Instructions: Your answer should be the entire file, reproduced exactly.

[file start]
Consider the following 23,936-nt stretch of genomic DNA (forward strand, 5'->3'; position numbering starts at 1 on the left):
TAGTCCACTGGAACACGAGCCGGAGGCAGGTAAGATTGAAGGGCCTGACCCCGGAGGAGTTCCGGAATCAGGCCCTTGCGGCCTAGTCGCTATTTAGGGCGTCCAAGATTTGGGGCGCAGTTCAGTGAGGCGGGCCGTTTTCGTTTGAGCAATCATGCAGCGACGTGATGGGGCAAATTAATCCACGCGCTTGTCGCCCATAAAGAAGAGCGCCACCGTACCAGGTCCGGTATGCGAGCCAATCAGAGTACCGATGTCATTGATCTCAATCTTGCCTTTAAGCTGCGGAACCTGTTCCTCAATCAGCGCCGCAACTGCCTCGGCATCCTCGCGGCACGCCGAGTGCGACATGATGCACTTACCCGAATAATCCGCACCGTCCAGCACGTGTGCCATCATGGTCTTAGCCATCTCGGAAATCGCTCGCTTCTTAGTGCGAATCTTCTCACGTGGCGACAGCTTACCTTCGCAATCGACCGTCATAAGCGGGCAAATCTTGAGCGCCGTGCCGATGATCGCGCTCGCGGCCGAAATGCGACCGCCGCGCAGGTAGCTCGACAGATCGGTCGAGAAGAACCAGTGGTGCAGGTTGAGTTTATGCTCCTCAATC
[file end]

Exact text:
Consider the following 23,936-nt stretch of genomic DNA (forward strand, 5'->3'; position numbering starts at 1 on the left):
TAGTCCACTGGAACACGAGCCGGAGGCAGGTAAGATTGAAGGGCCTGACCCCGGAGGAGTTCCGGAATCAGGCCCTTGCGGCCTAGTCGCTATTTAGGGCGTCCAAGATTTGGGGCGCAGTTCAGTGAGGCGGGCCGTTTTCGTTTGAGCAATCATGCAGCGACGTGATGGGGCAAATTAATCCACGCGCTTGTCGCCCATAAAGAAGAGCGCCACCGTACCAGGTCCGGTATGCGAGCCAATCAGAGTACCGATGTCATTGATCTCAATCTTGCCTTTAAGCTGCGGAACCTGTTCCTCAATCAGCGCCGCAACTGCCTCGGCATCCTCGCGGCACGCCGAGTGCGACATGATGCACTTACCCGAATAATCCGCACCGTCCAGCACGTGTGCCATCATGGTCTTAGCCATCTCGGAAATCGCTCGCTTCTTAGTGCGAATCTTCTCACGTGGCGACAGCTTACCTTCGCAATCGACCGTCATAAGCGGGCAAATCTTGAGCGCCGTGCCGATGATCGCGCTCGCGGCCGAAATGCGACCGCCGCGCAGGTAGCTCGACAGATCGGTCGAGAAGAACCAGTGGTGCAGGTTGAGTTTATGCTCCTCAATC